Travis County awaits decision on state grant to fund a public defender's office

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An imbalanced defense
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Indigent defense
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Public defenders office
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The big picture
Austin is the largest U.S. city without an all-purpose public defender’s office to represent indigent clients, or those who cannot afford private counsel. After decades of piecemeal progress, Travis County is on track to change this.

Experts attribute this newfound momentum to an opportunity to fund the office through a grant, bipartisan support for criminal justice reform and increased activism.

The Texas Indigent Defense Commission, a state agency, provides grants to counties seeking to strengthen their indigent defense systems.

Since 2001, the TIDC has helped establish 13 of the state’s 20 public defender’s offices.

“We’ve seen both in anecdote and in study after study after study that these public defender’s offices tend to provide better representation,” TIDC Executive Director Geoffrey Burkhart said.

A 2018 study by researchers at Rand Corp. and the University of Pennsylvania Law School found that a holistic public defense model—like the one Travis County is proposing—reduces the likelihood of jail or prison sentences by 16% and expected sentence length by 24%, leading to lower incarceration costs for local and state governments.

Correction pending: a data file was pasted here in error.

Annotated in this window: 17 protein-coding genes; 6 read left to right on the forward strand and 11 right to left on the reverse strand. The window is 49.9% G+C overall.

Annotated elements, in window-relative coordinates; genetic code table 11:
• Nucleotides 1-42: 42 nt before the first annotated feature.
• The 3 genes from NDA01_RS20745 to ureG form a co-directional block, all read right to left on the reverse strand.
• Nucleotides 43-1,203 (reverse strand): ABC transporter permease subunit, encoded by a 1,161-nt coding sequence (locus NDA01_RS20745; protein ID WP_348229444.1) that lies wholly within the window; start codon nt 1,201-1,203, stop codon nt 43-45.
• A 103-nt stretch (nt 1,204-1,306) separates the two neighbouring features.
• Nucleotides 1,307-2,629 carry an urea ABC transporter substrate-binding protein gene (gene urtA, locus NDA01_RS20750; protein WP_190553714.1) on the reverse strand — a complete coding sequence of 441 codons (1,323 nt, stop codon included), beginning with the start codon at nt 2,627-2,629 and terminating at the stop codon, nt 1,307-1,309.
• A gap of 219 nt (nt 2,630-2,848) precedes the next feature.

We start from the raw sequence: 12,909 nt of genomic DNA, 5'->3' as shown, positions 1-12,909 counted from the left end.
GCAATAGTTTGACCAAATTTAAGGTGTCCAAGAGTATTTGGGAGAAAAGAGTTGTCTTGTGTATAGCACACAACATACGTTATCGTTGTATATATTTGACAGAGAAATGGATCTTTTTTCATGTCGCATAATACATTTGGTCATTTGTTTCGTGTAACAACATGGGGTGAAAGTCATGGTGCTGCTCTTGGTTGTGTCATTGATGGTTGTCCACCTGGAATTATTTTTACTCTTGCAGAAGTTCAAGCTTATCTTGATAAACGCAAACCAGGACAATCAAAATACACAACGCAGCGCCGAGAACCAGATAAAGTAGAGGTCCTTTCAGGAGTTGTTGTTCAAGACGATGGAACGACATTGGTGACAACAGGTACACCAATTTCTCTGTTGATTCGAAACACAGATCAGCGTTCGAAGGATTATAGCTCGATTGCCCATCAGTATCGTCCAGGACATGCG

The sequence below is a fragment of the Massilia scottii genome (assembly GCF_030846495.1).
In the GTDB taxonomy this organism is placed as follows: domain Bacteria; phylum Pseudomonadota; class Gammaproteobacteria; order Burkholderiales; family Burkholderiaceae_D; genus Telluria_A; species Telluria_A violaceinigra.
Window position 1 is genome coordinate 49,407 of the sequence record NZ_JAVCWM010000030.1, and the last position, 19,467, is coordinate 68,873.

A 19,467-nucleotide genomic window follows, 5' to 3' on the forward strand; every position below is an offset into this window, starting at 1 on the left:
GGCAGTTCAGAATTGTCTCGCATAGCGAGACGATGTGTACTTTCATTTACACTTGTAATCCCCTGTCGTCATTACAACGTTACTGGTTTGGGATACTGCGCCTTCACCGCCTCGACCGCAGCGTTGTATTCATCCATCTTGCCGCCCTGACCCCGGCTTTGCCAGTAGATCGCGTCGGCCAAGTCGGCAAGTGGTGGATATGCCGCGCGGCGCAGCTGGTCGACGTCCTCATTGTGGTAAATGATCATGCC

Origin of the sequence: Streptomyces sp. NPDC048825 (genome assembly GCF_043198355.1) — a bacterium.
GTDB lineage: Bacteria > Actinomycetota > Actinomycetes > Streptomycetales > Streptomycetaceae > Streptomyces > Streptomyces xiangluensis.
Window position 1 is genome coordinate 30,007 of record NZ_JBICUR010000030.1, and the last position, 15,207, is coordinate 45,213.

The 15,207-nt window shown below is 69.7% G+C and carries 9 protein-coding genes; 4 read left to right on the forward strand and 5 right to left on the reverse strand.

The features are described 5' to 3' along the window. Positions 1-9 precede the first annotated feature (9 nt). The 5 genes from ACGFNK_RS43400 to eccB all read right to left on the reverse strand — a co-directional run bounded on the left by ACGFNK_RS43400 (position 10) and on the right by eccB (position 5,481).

But challenges remain, including cost and oversight from private defense attorneys.

This fiscal year, Travis County allotted more than $137 million—12.58% of its budget—to corrections and rehabilitation. The addition of a public defender’s office would increase the county’s indigent defense spending more than a third, from $13.9 million in FY 2018 to $19.3 million in FY 2020, as projected in a TIDC feasibility study.

The county submitted its application for the TIDC grant, which would cover half of the public defender’s office startup costs over four years, in May. The agency will announce awardees in June.

A constitutional right


“Building a public defender’s office is not about saving money or efficiencies,” said Amanda Woog, executive director of the Texas Fair Defense Project, a nonprofit that advocates for the rights of low-income Texans within the criminal justice system, and chairperson of the county’s indigent legal services work group. “Both of those things can happen and, I believe, will happen. ... But this is about more than that.”